Single-digit temperatures raise concern about pets

Single-digit temperatures raise concern about pets »Play Video
Take care of your pets cold weather needs
PULLMAN, WA - What pet and livestock owners should be doing to keep their animals safe as temperatures drop.

We're seeing single-digit temperatures on the Palouse this week and, for us humans, that's cold. But this weather can be even tougher on pets because they can't bundle up like we do.

"Think of them as being exposed to the same cold that you are, so if it's too cold for you, minimize that time outside and just remember, just because they have hair doesn't mean that they're not susceptible to the cold," said WSU College of Veterinary Medicine Clinical Assistant Professor Matthew Mickas.

When it comes to cats and dogs, veterinarians at Washington State University's College of Veterinary Medicine say bring them inside.

"And inside doesn't necessarily mean inside of a home, but potentially like a well-built shelter, well-build dog house," said Mickas.

They say more hearty animals like cows and horses don't need as much protection from freezing temperatures, but they may need extra attention during the first freeze of the season.

"Especially here in the Palouse, it can go from 40 degrees to ten below in a very short period of time, and it takes horses, and animals, and cattle time to adapt their hair coats to that colder temperature," said WSU College of Veterinary Medicine Associate Professor of Equine Surgery Claude Ragle.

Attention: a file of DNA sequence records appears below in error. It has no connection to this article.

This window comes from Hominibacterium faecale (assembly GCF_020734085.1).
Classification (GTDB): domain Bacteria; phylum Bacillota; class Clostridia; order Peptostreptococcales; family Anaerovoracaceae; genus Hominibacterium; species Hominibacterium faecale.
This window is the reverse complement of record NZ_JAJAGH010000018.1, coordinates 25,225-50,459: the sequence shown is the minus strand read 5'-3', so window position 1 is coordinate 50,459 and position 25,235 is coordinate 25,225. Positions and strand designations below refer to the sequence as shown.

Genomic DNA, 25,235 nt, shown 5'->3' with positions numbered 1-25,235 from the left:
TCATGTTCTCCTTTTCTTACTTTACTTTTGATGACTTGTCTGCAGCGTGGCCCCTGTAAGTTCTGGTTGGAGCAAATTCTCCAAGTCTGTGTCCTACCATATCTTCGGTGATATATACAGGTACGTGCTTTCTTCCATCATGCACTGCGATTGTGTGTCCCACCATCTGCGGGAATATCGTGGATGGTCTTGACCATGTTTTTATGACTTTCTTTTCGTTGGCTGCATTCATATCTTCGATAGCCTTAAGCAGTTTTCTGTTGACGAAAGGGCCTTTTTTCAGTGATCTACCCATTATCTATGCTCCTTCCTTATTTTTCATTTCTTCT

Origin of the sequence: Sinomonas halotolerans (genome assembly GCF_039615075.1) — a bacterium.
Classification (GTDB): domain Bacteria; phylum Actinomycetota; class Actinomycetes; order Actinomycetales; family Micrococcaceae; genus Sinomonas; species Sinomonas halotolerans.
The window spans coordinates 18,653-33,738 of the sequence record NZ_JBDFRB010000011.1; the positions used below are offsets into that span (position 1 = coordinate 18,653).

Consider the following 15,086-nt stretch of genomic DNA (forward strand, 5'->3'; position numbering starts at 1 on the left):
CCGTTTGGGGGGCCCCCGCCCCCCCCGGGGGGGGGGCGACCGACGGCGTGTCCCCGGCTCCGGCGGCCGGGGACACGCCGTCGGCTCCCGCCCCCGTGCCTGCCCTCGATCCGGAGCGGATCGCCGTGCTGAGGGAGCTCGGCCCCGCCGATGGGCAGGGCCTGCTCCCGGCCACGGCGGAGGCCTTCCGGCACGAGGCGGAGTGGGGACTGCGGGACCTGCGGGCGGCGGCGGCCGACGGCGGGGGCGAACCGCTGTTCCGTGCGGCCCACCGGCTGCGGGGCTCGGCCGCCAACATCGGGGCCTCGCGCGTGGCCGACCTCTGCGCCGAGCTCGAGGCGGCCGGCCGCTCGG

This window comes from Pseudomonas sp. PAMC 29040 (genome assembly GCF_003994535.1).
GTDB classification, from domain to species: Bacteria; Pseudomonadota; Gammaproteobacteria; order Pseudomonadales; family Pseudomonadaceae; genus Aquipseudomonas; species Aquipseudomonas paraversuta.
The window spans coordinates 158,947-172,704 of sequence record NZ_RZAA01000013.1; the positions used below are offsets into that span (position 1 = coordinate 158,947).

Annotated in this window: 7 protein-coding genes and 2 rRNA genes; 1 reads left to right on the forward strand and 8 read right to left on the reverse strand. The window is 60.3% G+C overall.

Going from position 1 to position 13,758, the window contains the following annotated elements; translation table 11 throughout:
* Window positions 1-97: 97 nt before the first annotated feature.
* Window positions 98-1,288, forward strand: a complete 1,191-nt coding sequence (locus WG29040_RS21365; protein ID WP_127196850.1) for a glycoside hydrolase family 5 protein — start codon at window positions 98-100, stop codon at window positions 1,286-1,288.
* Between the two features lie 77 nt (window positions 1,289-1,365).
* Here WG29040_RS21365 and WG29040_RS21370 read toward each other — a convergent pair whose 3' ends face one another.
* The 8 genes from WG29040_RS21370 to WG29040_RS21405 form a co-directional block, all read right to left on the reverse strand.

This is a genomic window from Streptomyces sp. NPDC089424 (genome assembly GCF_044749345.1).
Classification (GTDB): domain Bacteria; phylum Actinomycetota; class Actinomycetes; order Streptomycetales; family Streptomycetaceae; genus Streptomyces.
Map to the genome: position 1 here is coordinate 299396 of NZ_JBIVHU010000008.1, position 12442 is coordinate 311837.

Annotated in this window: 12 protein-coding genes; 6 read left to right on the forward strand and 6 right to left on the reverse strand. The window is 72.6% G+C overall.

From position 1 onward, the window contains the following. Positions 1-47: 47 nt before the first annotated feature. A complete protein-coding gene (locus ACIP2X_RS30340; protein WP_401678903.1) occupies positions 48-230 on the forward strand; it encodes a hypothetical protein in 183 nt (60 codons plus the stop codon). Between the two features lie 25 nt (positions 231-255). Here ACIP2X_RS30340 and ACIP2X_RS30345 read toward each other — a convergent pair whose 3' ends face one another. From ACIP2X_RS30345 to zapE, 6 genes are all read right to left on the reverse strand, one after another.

Ragle said livestock will eventually grow enough hair to stay warm over the winter, but they’ll need a place to protect themselves from the wind.

"Whether it's a row of heavy trees, or even a wall or a building," said Ragle.

Water is a concern for all animals when temperatures drop…

"It's very important that they have water available 24 hours, 7 days a week so that they don't go without water,” said Ragle. “That may require a tank heater to place in the water to keep it from freezing overnight."

And if your dog has an outdoor water bowl, the water should be changed several times a day so it doesn't freeze. And vets say to clean their paws when you're bringing them in after a walk.

"Making sure there's not anything that's potentially contaminating the snow, things like salts, antifreeze, things that they might lick off coats, we want that taken care of and gotten rid of," said Mickas.

One more thing to remember is to be careful with your pets and livestock around lakes and ponds. They could step on thin ice and fall through.

Other cold weather tips for keeping your pets safe include putting sweaters on short-haired dogs when taking them for a walk, warming up older pets with indoor exercise before walking them to help their joints, and making sure the shoes are off your horses when the pastures get snowy.